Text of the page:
During snowball fights we tended to stick with snowballs, the other option being ice balls. My friends didn’t want to get hit by one of those. Some of them would throw them anyway, not caring what happened to me.

Have you read that list making the email rounds on the Internet, the one about all the stuff we did as kids but we somehow survived? They mentioned the lack of seat belts and helmets, but getting hit by a road apple was not on the list. Perhaps it should have been. Maybe Louie would have added it.

Grandpa Guy Havelick



Louie writes:

North Dakota had some very cold winters, so cold that it seemed that everything froze. including cow and horse droppings.

Continue reading


Einar, , Jim in 1953

Einar, Eleanor, Jim in 1953

Trepidation. That’s the only word that comes to mind when I read this story. In 1949 as a young man, Jim drove halfway across the country to meet a mother he didn’t know, gather with a family he may have known the names of, and maybe even start life anew in a strange part of the country. Maybe I’m projecting my emotions his way, but I get really nervous just reading this letter. There are too many unknowns here. Is it the image of pulling into a farm driveway only to be greeted by a herd of barking dogs? Or is it the strange feeling of seeing someone part the kitchen curtains, furtively glance out, and then send out the man of the house?

As a young man barely twenty-one years old, he had already spent years at war in the South Pacific. Could that have prepared him for meeting his mother, aunts and uncles, and who knows how many cousins? How raw could his emotions have been, so soon after losing his step father?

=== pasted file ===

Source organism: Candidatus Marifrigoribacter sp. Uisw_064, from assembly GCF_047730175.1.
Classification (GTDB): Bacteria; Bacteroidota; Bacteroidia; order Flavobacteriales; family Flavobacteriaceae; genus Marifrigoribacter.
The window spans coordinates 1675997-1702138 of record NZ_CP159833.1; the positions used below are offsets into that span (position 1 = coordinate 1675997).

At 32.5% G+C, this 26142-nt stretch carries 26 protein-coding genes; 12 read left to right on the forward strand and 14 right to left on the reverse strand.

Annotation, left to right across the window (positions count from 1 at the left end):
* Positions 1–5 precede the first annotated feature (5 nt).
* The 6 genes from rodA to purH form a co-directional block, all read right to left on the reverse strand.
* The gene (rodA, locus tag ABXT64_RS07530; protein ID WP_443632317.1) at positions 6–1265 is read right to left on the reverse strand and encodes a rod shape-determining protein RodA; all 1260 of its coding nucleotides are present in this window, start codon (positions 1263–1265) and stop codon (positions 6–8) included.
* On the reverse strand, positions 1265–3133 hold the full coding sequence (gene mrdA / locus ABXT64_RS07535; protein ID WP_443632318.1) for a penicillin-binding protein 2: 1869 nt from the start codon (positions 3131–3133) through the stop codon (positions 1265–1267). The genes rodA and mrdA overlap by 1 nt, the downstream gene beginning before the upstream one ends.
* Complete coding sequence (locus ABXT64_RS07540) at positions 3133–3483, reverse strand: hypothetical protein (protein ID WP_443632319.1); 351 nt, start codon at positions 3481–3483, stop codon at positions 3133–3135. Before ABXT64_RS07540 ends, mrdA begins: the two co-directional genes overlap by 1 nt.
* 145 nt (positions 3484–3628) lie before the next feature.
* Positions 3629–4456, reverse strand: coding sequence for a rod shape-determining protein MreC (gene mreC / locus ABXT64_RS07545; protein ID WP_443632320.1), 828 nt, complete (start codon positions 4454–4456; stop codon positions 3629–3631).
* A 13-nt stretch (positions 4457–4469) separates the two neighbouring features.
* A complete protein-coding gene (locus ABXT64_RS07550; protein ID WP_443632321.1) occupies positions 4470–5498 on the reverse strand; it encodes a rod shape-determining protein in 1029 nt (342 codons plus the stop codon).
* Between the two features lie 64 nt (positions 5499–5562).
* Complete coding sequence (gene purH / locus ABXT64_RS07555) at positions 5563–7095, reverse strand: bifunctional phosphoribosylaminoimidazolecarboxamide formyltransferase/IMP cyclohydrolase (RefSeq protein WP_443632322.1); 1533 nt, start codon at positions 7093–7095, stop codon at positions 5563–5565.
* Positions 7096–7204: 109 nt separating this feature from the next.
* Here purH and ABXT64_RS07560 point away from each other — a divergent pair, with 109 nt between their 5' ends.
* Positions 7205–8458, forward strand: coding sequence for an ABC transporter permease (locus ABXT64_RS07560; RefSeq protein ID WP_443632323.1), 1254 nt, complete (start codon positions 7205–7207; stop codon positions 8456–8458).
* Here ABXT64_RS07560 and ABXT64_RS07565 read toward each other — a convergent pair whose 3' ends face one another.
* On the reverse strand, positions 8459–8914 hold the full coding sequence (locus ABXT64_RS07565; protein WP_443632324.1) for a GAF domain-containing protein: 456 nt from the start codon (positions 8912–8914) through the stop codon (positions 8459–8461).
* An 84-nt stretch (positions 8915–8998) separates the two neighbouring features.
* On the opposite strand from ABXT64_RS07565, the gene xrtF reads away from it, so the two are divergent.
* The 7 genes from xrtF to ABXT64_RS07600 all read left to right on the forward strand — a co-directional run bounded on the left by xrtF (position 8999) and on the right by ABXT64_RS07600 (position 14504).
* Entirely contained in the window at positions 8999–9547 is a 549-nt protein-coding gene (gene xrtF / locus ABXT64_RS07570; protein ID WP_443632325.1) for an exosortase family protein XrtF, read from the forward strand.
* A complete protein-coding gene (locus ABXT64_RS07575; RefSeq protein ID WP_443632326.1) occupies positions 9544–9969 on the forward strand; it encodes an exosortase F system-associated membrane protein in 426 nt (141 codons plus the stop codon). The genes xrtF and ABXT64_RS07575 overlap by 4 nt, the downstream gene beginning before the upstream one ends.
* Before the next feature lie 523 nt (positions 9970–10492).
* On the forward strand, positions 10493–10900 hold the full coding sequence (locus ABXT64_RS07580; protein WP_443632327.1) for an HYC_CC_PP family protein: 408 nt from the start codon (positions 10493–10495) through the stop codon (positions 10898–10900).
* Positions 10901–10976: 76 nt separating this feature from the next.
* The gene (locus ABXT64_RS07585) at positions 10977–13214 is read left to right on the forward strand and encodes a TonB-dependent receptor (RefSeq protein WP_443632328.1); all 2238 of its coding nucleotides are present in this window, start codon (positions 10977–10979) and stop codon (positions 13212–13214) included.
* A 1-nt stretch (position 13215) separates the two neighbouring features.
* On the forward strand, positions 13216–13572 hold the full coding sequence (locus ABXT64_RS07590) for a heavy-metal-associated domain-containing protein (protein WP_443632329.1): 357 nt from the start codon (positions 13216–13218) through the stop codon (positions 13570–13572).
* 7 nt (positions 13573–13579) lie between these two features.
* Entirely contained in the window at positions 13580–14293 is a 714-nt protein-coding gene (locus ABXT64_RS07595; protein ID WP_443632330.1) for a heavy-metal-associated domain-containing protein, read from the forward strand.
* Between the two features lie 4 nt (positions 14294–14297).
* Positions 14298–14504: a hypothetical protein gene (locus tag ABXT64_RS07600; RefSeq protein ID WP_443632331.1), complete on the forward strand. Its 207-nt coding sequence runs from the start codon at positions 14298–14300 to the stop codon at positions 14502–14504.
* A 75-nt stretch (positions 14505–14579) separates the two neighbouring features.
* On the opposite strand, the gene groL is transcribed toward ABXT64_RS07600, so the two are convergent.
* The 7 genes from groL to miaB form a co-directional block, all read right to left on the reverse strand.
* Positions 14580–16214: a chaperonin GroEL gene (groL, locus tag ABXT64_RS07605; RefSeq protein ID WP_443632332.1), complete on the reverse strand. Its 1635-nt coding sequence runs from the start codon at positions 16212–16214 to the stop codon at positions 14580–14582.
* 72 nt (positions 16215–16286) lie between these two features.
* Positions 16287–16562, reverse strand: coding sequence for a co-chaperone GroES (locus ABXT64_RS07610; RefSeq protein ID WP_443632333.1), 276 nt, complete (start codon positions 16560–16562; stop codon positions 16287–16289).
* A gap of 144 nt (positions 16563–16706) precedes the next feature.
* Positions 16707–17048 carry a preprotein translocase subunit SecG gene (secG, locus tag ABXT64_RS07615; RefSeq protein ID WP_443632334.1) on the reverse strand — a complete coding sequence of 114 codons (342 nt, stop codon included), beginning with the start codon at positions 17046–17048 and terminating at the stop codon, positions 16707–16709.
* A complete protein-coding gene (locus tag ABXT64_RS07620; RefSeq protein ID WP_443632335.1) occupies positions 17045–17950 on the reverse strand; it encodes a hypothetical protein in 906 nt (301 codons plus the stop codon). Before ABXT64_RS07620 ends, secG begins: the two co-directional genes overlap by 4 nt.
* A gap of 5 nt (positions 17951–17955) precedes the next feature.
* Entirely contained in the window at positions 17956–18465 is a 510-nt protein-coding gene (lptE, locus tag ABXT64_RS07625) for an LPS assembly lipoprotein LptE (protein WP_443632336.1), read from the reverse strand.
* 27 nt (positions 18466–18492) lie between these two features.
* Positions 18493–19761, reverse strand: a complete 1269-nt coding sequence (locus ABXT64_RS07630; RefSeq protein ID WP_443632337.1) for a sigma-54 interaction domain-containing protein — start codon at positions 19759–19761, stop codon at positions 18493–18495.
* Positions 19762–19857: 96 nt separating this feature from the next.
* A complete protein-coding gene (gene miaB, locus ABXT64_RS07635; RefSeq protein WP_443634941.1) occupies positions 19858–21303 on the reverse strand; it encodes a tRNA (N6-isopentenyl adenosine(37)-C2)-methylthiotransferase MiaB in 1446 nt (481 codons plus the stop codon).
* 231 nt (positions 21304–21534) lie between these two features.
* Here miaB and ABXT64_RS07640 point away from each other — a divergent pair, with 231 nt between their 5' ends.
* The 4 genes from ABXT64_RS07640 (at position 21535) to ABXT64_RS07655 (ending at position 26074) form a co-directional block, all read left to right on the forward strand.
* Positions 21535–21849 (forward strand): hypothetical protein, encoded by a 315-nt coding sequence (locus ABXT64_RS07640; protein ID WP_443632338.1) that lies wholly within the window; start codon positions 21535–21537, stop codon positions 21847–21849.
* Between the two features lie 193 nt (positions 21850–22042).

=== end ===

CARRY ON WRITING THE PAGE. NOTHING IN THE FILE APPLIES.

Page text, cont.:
Jim never was one for much drama, but this comes across as high drama. Maybe you can feel the emotions between the lines as he tells the story.

Jim writes:

Westhope (ND) was the closet town to my mother’s and Einars farm so I went there to ask directions. I mispronounced “Einars” first name and that branded me as a stranger in their midst! But I was given directions to drive west out of town (gravel) 8 miles then two miles south and I would discover the farm. All sorts of thoughts were whirling thru my head along with the exciting prospects of meeting my mother and her husband for the first time!
Continue reading

Klaus Park

The entrance to Klaus Park

The entrance to Klaus Park

Now that spring has really arrived, city parks call out to me. They called Jamestown the “City of Parks,” and for good reason. The original city fathers reserved space for several large parks along the river through town. The one closest to our house was Klaus Park. The other larger parks were Nickeus and McElroy parks. Every one of them felt quite large compared to the city parks we have in Rochester. Maybe my ten-year old mind saw things differently?

Walking south from the Pink House through the alley for just one long block took me to Klaus Park. Nowhere in the world felt better than that park in that town in the mid fifties. Adult supervision was unnecessary, and the neighborhood kids made the most of it. After breakfast I would hop on my bike, or just walk to the park, staying until I got hungry or it got dark. There was much to do, and so many kids to play with. Today, large parks seem to focus on events, such as the “Take Steps” walk for IBD. In those days it was family picnics and kids playing. Wasn’t it just a couple of months ago the police arrested some parents for sending their kids to the park without supervision? Horrors! Continue reading